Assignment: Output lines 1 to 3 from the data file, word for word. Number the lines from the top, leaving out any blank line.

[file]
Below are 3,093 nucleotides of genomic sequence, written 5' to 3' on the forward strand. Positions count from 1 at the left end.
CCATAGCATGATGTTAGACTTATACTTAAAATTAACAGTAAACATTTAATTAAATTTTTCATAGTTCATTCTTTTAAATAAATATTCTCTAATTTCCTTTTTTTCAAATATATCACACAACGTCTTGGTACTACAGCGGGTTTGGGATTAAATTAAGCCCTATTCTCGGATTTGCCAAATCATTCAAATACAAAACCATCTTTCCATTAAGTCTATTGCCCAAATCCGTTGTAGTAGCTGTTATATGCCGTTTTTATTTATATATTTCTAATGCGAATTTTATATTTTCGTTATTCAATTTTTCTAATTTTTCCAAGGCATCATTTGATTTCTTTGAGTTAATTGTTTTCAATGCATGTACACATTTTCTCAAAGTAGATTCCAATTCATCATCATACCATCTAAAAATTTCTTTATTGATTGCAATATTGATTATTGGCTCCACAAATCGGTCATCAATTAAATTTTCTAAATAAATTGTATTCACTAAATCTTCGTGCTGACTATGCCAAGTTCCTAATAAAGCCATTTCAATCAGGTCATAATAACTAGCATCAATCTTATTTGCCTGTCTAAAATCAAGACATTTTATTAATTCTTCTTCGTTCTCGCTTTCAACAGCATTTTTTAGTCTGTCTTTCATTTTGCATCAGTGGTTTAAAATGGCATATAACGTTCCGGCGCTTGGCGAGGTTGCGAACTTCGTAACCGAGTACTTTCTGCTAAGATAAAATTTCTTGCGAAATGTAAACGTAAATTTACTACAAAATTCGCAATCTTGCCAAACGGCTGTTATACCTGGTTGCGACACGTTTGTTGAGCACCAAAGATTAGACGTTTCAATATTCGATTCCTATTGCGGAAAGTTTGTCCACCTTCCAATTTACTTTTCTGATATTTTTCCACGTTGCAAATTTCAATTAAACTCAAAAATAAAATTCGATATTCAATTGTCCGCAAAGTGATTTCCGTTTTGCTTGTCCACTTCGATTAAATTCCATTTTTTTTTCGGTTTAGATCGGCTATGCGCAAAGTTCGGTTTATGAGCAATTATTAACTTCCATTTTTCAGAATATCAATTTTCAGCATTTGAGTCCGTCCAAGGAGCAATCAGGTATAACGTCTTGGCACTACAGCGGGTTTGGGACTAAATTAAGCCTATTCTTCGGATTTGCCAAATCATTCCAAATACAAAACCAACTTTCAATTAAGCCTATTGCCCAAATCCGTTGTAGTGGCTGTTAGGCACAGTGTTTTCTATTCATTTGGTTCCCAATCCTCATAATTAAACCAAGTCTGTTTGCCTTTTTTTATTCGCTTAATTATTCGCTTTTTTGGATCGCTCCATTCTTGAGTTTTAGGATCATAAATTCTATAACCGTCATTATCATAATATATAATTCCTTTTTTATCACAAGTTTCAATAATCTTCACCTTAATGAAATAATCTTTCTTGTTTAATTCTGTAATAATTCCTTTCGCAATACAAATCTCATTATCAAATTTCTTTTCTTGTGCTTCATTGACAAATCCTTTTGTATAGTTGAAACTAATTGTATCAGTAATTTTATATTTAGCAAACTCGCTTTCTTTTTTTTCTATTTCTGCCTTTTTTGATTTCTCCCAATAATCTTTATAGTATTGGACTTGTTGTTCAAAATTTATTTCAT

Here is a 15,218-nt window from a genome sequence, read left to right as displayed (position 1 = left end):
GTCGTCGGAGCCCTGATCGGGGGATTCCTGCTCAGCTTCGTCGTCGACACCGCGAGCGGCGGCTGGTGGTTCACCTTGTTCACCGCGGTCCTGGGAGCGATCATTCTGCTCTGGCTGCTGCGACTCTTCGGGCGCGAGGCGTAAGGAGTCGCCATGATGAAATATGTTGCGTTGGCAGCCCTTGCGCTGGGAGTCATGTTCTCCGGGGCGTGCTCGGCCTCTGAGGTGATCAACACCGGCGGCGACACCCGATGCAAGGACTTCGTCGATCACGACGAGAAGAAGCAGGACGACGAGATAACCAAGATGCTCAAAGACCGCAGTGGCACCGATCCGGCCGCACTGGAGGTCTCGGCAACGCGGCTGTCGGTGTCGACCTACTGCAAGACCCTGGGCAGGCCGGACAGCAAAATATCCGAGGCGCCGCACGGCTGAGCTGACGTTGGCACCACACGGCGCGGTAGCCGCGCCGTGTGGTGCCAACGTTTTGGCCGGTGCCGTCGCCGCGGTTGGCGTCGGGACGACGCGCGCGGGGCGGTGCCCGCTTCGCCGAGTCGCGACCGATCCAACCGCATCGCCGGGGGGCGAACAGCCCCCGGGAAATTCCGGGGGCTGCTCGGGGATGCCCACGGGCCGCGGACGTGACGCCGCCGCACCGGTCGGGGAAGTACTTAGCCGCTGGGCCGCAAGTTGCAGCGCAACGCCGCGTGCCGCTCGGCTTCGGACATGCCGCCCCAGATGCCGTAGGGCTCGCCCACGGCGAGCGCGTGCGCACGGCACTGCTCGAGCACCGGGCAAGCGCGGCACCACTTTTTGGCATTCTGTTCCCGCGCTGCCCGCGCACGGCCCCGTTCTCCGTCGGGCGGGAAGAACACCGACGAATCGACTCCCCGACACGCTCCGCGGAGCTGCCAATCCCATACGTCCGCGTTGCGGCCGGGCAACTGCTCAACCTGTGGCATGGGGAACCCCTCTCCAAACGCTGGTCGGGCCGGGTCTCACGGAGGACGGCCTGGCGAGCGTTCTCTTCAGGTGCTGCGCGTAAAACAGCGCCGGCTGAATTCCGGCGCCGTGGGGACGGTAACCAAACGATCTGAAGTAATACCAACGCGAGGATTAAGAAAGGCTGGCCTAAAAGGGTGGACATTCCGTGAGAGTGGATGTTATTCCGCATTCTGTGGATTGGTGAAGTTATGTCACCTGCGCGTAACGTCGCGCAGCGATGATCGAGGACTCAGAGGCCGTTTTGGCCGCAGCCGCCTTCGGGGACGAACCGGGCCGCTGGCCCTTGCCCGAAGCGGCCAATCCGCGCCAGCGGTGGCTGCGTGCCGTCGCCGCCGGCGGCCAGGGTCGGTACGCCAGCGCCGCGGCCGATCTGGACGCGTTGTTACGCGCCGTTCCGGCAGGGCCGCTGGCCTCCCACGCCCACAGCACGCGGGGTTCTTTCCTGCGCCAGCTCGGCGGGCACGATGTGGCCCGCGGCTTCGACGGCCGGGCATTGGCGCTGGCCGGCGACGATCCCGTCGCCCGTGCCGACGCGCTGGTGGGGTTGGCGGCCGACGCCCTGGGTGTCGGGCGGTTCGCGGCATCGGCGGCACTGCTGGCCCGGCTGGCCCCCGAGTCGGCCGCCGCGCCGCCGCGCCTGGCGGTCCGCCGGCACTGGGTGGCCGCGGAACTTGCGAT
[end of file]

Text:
Below are 3,093 nucleotides of genomic sequence, written 5' to 3' on the forward strand. Positions count from 1 at the left end.
CCATAGCATGATGTTAGACTTATACTTAAAATTAACAGTAAACATTTAATTAAATTTTTCATAGTTCATTCTTTTAAATAAATATTCTCTAATTTCCTTTTTTTCAAATATATCACACAACGTCTTGGTACTACAGCGGGTTTGGGATTAAATTAAGCCCTATTCTCGGATTTGCCAAATCATTCAAATACAAAACCATCTTTCCATTAAGTCTATTGCCCAAATCCGTTGTAGTAGCTGTTATATGCCGTTTTTATTTATATATTTCTAATGCGAATTTTATATTTTCGTTATTCAATTTTTCTAATTTTTCCAAGGCATCATTTGATTTCTTTGAGTTAATTGTTTTCAATGCATGTACACATTTTCTCAAAGTAGATTCCAATTCATCATCATACCATCTAAAAATTTCTTTATTGATTGCAATATTGATTATTGGCTCCACAAATCGGTCATCAATTAAATTTTCTAAATAAATTGTATTCACTAAATCTTCGTGCTGACTATGCCAAGTTCCTAATAAAGCCATTTCAATCAGGTCATAATAACTAGCATCAATCTTATTTGCCTGTCTAAAATCAAGACATTTTATTAATTCTTCTTCGTTCTCGCTTTCAACAGCATTTTTTAGTCTGTCTTTCATTTTGCATCAGTGGTTTAAAATGGCATATAACGTTCCGGCGCTTGGCGAGGTTGCGAACTTCGTAACCGAGTACTTTCTGCTAAGATAAAATTTCTTGCGAAATGTAAACGTAAATTTACTACAAAATTCGCAATCTTGCCAAACGGCTGTTATACCTGGTTGCGACACGTTTGTTGAGCACCAAAGATTAGACGTTTCAATATTCGATTCCTATTGCGGAAAGTTTGTCCACCTTCCAATTTACTTTTCTGATATTTTTCCACGTTGCAAATTTCAATTAAACTCAAAAATAAAATTCGATATTCAATTGTCCGCAAAGTGATTTCCGTTTTGCTTGTCCACTTCGATTAAATTCCATTTTTTTTTCGGTTTAGATCGGCTATGCGCAAAGTTCGGTTTATGAGCAATTATTAACTTCCATTTTTCAGAATATCAATTTTCAGCATTTGAGTCCGTCCAAGGAGCAATCAGGTATAACGTCTTGGCACTACAGCGGGTTTGGGACTAAATTAAGCCTATTCTTCGGATTTGCCAAATCATTCCAAATACAAAACCAACTTTCAATTAAGCCTATTGCCCAAATCCGTTGTAGTGGCTGTTAGGCACAGTGTTTTCTATTCATTTGGTTCCCAATCCTCATAATTAAACCAAGTCTGTTTGCCTTTTTTTATTCGCTTAATTATTCGCTTTTTTGGATCGCTCCATTCTTGAGTTTTAGGATCATAAATTCTATAACCGTCATTATCATAATATATAATTCCTTTTTTATCACAAGTTTCAATAATCTTCACCTTAATGAAATAATCTTTCTTGTTTAATTCTGTAATAATTCCTTTCGCAATACAAATCTCATTATCAAATTTCTTTTCTTGTGCTTCATTGACAAATCCTTTTGTATAGTTGAAACTAATTGTATCAGTAATTTTATATTTAGCAAACTCGCTTTCTTTTTTTTCTATTTCTGCCTTTTTTGATTTCTCCCAATAATCTTTATAGTATTGGACTTGTTGTTCAAAATTTATTTCAT

Here is a 15,218-nt window from a genome sequence, read left to right as displayed (position 1 = left end):